Labour’s John McDonnell has called for a new “Hippocratic oath” at Britain’s large accountancy firms, warning that they must work to maximise the amount of tax their clients pay.
Speaking to the BBC at the World Economic Forum (WEF) in Davos, the shadow Chancellor branded the so-called “big four” accountants a “cartel”.
He also warned that public anger over tax avoidance was building.
But he paid tribute to business that pay their taxes.
Mr McDonnell, who has never attended the WEF before, said there was a “sense of complacency” at the Forum, and warned that “beyond the Davos compound”, the benefits of global growth were not being felt by all.
There was, he added, an “avalanche of discontent”.
He reserved his harshest comments for accountancy firms, whom he said must change “their entire ethos”, and rediscover their moral purpose.
“They have used their supposed ingenuity, over decades, to devise some of these bizarre schemes on an industrial scale,” Mr McDonnell said.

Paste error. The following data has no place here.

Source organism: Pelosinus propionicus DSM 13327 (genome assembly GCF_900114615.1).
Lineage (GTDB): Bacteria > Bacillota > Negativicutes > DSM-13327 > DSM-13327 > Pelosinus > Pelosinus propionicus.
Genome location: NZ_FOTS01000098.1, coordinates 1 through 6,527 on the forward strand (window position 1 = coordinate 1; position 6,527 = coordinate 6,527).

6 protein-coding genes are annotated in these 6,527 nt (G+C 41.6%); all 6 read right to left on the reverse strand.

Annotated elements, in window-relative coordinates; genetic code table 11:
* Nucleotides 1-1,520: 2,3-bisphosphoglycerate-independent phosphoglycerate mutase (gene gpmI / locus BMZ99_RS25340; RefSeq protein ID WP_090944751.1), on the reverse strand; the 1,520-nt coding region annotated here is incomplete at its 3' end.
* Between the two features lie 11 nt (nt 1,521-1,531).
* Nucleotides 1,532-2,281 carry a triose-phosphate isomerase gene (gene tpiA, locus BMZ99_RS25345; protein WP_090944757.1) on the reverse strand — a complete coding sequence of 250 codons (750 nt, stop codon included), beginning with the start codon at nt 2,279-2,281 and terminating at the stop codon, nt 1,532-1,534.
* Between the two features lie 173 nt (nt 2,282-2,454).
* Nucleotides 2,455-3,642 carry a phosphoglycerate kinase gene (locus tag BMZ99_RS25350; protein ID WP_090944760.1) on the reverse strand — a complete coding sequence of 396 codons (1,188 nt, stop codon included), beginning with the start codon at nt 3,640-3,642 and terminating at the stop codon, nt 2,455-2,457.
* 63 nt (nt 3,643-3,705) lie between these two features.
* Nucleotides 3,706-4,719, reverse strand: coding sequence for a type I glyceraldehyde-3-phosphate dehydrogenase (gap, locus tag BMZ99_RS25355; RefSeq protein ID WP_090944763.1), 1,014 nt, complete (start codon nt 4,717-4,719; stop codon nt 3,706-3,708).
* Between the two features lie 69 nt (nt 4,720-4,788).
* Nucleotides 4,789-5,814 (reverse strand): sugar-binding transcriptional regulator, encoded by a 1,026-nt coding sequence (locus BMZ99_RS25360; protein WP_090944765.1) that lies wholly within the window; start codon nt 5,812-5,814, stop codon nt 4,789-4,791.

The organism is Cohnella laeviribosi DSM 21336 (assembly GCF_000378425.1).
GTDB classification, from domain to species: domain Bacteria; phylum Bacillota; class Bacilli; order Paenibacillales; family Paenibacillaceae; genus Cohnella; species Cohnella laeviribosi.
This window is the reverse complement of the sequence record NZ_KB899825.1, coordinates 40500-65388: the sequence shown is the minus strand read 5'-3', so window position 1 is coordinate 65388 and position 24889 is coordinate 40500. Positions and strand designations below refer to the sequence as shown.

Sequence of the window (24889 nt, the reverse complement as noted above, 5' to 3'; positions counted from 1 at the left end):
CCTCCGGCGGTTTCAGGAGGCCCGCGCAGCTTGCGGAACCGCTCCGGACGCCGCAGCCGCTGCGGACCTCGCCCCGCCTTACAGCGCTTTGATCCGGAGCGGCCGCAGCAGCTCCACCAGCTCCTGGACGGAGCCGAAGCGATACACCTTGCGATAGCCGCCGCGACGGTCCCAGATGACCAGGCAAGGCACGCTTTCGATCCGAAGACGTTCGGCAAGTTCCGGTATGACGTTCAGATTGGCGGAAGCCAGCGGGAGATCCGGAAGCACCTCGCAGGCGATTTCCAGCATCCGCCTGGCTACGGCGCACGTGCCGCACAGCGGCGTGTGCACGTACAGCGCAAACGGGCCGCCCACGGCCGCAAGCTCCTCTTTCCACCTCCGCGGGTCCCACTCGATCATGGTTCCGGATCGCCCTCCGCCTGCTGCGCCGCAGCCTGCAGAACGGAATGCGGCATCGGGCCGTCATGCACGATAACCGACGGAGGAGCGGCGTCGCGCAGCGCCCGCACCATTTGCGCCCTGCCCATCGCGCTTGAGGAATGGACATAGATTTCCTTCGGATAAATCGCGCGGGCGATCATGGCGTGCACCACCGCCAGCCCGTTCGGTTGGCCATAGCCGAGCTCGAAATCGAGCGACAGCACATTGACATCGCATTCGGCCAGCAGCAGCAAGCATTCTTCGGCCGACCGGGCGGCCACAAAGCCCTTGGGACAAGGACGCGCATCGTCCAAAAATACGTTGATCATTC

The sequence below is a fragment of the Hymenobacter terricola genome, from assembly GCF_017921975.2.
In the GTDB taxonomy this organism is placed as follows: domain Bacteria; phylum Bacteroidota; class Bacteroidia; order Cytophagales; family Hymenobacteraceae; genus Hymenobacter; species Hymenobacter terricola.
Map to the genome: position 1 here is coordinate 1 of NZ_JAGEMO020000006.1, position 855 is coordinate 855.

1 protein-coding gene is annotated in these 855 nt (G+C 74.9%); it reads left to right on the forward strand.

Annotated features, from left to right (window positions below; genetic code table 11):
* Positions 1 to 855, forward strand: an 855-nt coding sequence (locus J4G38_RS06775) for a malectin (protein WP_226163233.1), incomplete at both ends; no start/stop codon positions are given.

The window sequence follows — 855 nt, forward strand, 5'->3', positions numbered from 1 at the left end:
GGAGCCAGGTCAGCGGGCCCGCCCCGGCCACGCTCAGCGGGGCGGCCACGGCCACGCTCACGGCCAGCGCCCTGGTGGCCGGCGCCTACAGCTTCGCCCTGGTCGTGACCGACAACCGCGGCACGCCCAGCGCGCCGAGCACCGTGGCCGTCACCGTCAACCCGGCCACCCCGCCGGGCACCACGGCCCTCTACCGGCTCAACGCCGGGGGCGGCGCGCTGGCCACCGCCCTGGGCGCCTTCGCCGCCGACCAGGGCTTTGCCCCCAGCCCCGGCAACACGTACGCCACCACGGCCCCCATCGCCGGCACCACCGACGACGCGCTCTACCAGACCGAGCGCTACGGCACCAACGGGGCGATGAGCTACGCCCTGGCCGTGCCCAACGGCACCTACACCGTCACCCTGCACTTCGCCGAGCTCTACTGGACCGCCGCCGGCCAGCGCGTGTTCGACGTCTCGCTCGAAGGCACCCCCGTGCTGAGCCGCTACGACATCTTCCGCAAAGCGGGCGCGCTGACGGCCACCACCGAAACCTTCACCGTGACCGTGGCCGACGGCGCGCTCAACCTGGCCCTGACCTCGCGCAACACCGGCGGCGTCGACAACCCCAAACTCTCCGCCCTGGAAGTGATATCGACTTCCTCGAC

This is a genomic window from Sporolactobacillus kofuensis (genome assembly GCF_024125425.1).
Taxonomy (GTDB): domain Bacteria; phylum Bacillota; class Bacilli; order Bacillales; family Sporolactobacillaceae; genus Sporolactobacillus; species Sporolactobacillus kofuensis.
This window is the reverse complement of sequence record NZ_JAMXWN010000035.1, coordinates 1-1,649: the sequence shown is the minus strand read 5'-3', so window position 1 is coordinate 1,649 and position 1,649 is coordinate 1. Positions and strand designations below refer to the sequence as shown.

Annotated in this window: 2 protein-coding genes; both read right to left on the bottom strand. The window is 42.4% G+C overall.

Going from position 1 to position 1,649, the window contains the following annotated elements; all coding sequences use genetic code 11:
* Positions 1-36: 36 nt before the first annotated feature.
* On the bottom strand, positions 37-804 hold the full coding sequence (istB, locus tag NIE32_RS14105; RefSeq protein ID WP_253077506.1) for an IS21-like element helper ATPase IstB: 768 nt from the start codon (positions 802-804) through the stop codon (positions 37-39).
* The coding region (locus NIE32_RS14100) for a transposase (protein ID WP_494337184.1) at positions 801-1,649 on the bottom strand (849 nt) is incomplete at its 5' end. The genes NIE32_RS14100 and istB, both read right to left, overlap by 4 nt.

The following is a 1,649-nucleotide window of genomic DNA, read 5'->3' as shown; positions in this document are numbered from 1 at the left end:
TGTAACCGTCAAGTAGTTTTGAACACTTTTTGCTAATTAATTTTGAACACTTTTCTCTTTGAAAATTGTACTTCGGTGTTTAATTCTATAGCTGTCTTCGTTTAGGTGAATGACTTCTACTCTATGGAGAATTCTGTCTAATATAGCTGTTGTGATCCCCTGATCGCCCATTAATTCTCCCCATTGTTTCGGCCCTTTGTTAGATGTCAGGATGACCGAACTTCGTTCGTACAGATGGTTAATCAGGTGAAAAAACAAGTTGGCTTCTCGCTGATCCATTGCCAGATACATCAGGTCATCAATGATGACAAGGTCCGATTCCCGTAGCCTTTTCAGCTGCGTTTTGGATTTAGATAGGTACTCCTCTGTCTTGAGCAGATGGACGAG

“I think they should be ashamed of themselves.”
“If they don’t act,” he cautioned, “they will be open to real public opprobrium”.
The big four accountancy firms are Deloitte, PwC, EY and KPMG. The BBC asked them to respond to Mr McDonnell’s comments, but they chose not to.
Reacting to Mr McDonnell’s comments, Conservative MP Robert Jenrick, Exchequer Secretary to the Treasury said: “Since 2010, we have raised an extra £160 billion in taxes for public services by tackling tax evasion and avoidance.
“If John McDonnell was serious, he would back the anti-avoidance measures we are taking in the Budget that will raise an extra £4.8bn, instead of opposing them as Labour have done so far.”
‘Need to deliver’
Mr McDonnell also had some strong words for the so-called Davos elites, especially those who talk about reducing inequality, but “haven’t delivered”.
“Labour is likely to go into government, so we are attending Davos, to come here with a straightforward warning,” he said.
“You need to deliver, and when we get in to government we will make sure you do.”